We recently celebrated our 70th birthday at JCT600. As part of our look back over the last 70 years, we created this quiz all about British motoring from 1946 to 2016.But enough about the past – as part of our ambition to be “not the biggest car dealers, just the best,” we’ve always got one eye on the future, with exciting new developments happening in the automotive industry all the time. Right now, electric cars are growing in popularity, in-car infotainment tech is getting more and more impressive, and manufacturers are working with governments to make self-driving cars a reality.
Within the next decade, Britain’s roads could begin looking very different. But what about 70 years from now? In the year 2086, how might the motoring world have changed? We spoke to 5 travel and technology experts to get their predictions, so come with us on a journey into the future…
Scott Frank, Airbiquity
There will be some major changes over the next 70 years. Fully autonomous and connected vehicles will become the norm, as ‘smart cities’ become a reality. By then, the car will have transformed into essentially a moving room on wheels, allowing the user to experience and stay connected with everything they would at home, in their vehicle. This means the vehicle is fully connected to the user’s home and mobile ecosystems, allowing them to watch their favourite films and TV shows, check in on their heating and home security, or even just take a nap, all whilst travelling in their car.
Joseph Nagle, EverCharge
By 2086 electric vehicles will dominate the market and gas power will be banned. All cars will be able to communicate with each other; every car will know the status of all other vehicles in the immediate vicinity, with visibility of what they will do next. This will bring about a massive reduction in road accidents, as well as speeding up journey times.
Roads will need to be overhauled as self-driving electric cars will require better infrastructure. Roadway markings may send signals to vehicles about conditions, or upcoming hazards. Charging infrastructure will not be built into roadways due to high implementation costs; rather, many homes and parking areas will have charging stations built-in as range on EVs will grow well beyond the 300+ mile range we’re used to today.
Steven Hausman, Hausman Technology
In the year 2086, driving will have been transformed radically in many ways. Propulsion will be virtually all-electric as a result of several changes. Battery technology will have advanced to such a point that an indefinite number of charges will be the norm with no degradation of battery life. In addition, battery capacity will have increased to the point that the only limit on the length of your trip is how long you can stand being in a car. Trips of 1,000 miles will likely be possible without the need to recharge, but rapid charging stations will be ubiquitous nonetheless. Current recharging times at high-capacity public charging stations are 30 minutes. By 2086, charging will take no more time than it does to refuel a petrol vehicle now.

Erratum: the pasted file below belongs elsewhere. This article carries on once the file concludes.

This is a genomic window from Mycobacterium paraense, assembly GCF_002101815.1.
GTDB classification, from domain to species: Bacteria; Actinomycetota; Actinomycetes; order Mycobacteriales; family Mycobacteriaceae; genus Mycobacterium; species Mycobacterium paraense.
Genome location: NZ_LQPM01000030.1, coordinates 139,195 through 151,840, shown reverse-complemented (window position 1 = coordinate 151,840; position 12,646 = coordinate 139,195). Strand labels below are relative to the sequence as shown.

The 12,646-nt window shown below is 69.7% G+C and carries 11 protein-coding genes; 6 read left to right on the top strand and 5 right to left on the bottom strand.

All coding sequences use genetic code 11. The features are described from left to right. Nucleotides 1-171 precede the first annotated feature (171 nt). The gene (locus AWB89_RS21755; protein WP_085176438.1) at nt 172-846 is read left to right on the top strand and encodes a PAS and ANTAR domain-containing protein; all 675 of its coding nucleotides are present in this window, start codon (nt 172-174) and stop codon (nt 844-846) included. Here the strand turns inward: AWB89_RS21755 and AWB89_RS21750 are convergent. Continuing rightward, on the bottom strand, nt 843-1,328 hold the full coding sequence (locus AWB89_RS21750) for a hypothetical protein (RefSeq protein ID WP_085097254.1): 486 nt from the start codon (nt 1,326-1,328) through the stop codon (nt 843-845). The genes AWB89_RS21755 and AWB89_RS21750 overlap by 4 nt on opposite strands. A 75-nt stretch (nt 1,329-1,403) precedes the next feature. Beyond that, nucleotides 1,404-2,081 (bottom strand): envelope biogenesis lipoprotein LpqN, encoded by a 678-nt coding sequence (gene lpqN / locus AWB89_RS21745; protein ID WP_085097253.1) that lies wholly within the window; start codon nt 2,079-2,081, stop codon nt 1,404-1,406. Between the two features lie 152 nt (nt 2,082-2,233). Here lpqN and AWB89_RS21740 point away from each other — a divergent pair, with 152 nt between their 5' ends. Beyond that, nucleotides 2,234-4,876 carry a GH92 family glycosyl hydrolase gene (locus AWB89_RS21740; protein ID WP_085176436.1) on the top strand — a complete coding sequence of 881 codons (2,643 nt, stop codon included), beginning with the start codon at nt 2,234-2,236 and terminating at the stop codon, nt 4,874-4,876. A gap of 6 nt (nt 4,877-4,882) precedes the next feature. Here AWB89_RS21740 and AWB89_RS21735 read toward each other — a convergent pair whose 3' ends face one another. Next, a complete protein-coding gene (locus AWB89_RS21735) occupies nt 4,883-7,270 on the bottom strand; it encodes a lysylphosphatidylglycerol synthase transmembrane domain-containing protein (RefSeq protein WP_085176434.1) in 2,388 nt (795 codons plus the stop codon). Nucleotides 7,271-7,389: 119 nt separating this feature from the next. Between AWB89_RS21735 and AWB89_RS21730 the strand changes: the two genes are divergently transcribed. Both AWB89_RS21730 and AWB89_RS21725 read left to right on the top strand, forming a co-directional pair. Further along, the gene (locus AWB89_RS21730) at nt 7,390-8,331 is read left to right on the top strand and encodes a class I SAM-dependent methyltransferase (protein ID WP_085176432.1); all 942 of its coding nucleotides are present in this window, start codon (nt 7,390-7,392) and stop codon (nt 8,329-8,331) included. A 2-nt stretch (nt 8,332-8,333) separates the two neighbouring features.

Tim Newhouse, PetrolPrices.com
When the UK population reaches 83,882,000 in 2061, total gridlock brings in bipartisan political support for car rationing. The gridlock is so bad that many lorries carrying fresh food cannot get to supermarkets before their food goes off.
Under the desperately needed policy, the Government doubles fuel tax, no more money is spent on roads, and the tax on new-car sales is tripled. The Government immediately uses the projected proceeds and savings to start a buyback-and-destroy vehicle scheme. Any household that accepts a buyback must remain car-free for at least 10 years or else pay the money back to the Government.
By 2086, with the UK population now at 92,856,000, the number of cars in the UK has thankfully fallen to the level of 2016 at 31.7 million vehicles.
With an extra 10 million households being built in the 70 years since 2016, there is far less space for roads and cars, but at least the total gridlock of 2061 has been replaced by a slow-moving procession of traffic in 2086.
Daniel Colaianni, VR Bound
The future of motoring will actually be even more different than you think. Yes, we may well have autonomous cars and solar-powered roads, but virtual reality will also play a large and influential role in transportation.
With VR, you can travel halfway across the world in the blink of an eye, without even having to leave your living room. This will completely change the landscape when it comes to transport. What’s great about this is that in the near future this will be available to everyone, especially with more and more affordable headsets being released.
Nobody can say for sure what the future of motoring holds in store, but in many of our lifetimes, it’s likely that we’ll see self-driving cars become the norm, with electric power replacing fossil fuels completely, and a new generation of connected cities helping to make motoring safer and more seamless for all.
As for the government cracking down on car ownership in the second half of the century, it’s certainly an intriguing picture that Tim Newhouse paints, but there’s every chance that improvements in infrastructure will negate the need for any such draconian measures. Indeed, supermarkets as we know them may well no longer exist 70 years from now, in the era of autonomous vehicles and delivery drones.
And whilst there’s no doubting that virtual reality tech will become increasingly mainstream over the coming decades, and increasingly a part of everyday life, we’ll let you decide whether you’d rather take that epic road trip for real.
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